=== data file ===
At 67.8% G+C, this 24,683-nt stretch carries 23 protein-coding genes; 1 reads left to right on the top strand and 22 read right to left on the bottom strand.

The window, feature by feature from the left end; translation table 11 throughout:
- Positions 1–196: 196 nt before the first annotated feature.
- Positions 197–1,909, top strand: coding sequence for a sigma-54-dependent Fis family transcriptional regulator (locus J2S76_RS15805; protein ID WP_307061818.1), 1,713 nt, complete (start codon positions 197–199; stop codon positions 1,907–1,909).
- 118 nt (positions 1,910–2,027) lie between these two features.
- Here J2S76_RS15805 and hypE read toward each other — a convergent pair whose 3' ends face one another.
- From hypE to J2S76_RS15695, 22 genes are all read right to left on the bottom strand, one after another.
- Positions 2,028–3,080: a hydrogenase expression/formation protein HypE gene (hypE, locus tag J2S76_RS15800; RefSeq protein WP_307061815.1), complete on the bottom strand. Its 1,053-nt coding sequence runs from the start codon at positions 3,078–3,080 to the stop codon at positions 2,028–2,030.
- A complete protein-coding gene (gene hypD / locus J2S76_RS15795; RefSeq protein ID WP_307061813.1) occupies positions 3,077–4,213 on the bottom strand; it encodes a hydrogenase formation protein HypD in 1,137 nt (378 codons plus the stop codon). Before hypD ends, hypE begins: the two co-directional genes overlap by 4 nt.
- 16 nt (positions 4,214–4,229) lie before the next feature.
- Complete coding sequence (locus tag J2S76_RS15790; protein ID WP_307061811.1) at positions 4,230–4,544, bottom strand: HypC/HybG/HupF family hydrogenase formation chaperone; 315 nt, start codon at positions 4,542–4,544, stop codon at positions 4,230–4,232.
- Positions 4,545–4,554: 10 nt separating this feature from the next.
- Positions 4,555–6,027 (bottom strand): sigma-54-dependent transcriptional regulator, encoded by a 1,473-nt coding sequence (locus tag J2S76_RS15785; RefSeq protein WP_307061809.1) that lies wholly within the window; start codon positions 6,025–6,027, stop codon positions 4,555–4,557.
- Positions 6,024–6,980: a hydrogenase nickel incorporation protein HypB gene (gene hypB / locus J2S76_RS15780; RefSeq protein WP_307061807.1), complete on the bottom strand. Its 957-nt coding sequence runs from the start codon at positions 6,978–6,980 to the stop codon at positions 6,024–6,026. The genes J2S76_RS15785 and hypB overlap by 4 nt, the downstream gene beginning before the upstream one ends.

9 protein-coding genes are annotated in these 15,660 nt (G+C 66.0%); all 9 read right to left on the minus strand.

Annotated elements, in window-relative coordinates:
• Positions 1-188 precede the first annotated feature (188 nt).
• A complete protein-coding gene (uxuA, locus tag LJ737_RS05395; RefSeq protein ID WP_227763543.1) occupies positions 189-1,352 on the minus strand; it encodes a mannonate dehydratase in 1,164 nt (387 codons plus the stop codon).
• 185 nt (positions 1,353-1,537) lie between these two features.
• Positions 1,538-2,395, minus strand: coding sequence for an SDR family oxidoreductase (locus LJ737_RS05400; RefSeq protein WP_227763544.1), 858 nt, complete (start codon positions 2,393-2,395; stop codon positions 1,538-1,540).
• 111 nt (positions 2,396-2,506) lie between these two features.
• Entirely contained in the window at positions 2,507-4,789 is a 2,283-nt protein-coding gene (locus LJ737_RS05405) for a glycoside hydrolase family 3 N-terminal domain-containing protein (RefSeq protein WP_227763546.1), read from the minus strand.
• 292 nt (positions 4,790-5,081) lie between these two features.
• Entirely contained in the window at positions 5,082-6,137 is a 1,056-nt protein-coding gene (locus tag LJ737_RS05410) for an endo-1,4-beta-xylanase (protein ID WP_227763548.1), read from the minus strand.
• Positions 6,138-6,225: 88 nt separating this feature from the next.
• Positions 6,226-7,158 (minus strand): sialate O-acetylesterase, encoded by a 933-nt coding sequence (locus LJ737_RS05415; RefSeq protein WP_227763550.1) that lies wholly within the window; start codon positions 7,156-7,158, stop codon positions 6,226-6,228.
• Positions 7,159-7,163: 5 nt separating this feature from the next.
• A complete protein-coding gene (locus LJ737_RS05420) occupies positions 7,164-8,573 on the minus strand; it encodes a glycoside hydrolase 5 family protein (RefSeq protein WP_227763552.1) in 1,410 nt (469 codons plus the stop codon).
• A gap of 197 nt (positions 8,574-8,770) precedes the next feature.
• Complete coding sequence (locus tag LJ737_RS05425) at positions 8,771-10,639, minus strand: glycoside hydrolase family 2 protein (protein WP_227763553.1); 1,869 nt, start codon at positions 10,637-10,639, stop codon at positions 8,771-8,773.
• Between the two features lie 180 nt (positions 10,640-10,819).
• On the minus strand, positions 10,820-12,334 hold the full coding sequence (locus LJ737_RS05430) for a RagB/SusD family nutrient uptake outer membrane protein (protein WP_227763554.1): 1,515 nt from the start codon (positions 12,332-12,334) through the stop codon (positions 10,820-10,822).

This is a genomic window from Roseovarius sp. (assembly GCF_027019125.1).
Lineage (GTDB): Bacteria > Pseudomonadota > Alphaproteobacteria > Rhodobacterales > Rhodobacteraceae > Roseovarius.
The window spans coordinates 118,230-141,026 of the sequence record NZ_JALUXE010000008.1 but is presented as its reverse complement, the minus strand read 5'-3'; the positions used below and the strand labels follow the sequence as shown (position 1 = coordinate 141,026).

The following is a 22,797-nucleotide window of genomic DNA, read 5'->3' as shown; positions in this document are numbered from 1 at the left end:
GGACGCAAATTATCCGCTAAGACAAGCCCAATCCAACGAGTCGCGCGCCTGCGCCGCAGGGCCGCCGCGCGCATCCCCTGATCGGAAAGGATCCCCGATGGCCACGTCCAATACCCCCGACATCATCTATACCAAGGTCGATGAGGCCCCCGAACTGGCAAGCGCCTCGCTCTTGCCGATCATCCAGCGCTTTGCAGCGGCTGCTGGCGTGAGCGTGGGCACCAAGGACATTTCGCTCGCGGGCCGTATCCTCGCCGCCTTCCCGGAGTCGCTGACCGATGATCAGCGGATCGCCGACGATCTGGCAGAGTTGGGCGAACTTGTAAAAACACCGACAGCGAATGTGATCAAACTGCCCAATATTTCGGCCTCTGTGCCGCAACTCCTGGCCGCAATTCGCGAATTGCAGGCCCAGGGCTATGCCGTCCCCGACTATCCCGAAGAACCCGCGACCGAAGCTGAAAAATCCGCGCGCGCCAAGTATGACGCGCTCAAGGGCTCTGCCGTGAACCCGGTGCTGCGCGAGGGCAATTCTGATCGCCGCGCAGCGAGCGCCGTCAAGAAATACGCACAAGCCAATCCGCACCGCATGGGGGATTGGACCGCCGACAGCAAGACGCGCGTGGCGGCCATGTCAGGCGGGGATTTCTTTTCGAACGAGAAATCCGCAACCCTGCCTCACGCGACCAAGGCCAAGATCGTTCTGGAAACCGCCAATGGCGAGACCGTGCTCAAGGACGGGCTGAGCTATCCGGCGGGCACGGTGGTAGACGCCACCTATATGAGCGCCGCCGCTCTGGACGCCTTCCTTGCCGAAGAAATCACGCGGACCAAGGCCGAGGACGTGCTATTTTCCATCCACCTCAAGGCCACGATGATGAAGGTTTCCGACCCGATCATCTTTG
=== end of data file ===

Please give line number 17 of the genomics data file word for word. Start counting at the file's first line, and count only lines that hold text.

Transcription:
• Positions 1-188 precede the first annotated feature (188 nt).